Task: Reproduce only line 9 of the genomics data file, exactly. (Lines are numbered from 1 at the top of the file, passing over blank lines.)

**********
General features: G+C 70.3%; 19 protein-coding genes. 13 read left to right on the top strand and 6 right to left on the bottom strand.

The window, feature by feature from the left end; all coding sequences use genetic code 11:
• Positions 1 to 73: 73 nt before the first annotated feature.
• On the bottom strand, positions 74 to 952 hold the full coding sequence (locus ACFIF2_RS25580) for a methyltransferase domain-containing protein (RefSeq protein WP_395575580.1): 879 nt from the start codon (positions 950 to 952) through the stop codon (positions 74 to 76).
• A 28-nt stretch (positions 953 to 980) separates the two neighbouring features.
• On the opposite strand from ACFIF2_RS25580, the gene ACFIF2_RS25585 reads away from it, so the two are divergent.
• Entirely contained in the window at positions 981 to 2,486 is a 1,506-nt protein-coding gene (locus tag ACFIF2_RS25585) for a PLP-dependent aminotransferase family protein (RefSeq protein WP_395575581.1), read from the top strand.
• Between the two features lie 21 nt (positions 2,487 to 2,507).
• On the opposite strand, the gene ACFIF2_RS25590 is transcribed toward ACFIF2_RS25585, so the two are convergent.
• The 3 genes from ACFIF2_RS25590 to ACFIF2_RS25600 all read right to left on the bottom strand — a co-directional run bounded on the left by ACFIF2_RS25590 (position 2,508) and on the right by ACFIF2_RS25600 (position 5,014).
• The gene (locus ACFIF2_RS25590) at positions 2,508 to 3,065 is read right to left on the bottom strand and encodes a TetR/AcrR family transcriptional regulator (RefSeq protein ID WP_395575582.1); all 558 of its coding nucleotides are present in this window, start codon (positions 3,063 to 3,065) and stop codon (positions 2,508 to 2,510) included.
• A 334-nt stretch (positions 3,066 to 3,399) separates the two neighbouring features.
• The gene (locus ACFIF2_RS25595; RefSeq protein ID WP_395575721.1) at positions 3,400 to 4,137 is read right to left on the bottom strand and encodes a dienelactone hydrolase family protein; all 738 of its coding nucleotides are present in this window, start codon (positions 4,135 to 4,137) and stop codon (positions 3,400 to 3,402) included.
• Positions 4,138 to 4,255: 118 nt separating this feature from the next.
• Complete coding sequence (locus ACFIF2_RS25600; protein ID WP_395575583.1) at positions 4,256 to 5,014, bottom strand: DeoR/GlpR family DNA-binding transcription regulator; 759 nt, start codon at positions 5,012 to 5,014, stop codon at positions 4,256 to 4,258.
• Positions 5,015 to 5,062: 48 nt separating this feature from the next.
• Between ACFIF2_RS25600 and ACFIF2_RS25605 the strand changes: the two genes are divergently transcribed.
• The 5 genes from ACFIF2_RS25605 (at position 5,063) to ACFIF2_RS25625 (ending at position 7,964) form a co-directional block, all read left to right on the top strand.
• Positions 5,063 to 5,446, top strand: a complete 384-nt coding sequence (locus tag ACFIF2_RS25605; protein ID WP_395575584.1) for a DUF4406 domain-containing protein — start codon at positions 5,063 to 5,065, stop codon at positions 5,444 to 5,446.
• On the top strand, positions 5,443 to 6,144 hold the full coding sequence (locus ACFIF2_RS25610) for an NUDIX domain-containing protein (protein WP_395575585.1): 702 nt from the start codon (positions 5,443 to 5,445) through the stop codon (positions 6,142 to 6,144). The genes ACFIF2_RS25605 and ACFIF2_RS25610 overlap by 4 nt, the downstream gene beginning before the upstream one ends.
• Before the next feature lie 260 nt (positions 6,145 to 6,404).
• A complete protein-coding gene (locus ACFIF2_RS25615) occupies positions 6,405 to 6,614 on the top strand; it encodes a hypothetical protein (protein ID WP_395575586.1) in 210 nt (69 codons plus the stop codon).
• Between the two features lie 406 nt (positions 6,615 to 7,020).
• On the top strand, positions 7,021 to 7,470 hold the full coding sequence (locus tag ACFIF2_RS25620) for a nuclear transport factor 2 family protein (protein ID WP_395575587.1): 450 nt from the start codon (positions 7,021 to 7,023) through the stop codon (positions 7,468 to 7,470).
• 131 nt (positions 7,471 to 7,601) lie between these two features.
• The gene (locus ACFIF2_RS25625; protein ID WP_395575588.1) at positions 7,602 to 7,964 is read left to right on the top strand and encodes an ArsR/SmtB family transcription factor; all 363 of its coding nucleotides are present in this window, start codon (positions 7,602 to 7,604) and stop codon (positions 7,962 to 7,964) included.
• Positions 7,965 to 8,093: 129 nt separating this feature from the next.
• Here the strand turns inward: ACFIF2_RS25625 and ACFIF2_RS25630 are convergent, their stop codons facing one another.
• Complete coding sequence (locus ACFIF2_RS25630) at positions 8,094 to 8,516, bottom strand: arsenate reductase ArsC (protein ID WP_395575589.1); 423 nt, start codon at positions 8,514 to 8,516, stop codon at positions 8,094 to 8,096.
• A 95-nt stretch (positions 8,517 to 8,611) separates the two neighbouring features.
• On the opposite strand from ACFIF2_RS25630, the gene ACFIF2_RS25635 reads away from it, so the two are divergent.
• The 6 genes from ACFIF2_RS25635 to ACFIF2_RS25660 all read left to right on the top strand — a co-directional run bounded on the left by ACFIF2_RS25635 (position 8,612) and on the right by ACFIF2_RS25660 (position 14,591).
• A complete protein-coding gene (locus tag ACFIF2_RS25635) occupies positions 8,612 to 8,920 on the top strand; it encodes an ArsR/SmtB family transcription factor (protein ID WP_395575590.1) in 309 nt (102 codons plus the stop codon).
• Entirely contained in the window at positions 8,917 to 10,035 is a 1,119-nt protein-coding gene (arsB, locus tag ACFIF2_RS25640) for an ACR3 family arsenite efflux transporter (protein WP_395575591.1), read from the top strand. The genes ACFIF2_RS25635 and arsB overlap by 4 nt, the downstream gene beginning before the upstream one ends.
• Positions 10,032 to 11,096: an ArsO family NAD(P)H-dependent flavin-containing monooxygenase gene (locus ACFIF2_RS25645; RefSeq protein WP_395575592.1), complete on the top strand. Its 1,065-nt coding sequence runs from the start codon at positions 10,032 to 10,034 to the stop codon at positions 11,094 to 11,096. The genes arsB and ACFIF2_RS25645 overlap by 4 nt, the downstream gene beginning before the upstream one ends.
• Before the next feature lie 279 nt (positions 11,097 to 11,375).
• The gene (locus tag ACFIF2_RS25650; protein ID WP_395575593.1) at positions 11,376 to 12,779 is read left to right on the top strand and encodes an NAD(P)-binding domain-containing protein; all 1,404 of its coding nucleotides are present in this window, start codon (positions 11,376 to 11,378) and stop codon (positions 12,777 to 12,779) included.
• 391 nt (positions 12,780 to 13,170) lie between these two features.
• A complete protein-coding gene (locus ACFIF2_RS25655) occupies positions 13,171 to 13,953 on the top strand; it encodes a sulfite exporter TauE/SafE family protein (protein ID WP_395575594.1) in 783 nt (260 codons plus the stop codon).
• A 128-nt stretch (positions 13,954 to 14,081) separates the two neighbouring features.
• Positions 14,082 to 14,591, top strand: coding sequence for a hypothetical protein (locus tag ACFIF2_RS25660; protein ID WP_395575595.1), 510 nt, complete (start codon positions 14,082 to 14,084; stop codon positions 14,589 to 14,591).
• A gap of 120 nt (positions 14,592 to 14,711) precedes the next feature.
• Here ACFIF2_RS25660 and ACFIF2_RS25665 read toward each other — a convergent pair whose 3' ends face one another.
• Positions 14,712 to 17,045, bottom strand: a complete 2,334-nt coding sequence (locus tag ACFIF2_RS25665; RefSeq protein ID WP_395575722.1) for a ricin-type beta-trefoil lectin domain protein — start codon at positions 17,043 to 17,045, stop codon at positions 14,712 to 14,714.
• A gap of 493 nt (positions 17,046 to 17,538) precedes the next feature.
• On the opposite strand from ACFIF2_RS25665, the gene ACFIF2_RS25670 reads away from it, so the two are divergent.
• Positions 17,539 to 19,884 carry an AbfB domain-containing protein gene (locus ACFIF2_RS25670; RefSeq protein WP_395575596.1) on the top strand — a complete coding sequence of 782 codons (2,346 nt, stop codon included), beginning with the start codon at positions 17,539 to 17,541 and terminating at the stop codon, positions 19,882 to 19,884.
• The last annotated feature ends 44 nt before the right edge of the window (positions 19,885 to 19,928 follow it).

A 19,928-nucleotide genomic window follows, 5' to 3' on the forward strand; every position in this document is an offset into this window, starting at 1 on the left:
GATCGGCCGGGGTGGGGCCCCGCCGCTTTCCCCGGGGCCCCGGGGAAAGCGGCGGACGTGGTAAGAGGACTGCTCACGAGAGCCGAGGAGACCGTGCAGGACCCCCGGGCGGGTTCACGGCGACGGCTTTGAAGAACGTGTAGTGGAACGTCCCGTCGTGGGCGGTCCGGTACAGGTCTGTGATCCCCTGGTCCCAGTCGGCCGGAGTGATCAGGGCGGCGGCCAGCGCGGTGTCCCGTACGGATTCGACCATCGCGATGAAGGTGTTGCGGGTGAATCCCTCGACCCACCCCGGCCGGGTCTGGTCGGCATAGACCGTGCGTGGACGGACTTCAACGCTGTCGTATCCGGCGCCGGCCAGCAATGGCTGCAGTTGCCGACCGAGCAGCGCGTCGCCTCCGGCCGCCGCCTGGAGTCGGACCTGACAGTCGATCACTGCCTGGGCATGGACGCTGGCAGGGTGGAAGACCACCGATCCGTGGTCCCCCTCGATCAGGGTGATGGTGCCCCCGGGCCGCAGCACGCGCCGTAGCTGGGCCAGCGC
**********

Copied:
• On the opposite strand, the gene ACFIF2_RS25590 is transcribed toward ACFIF2_RS25585, so the two are convergent.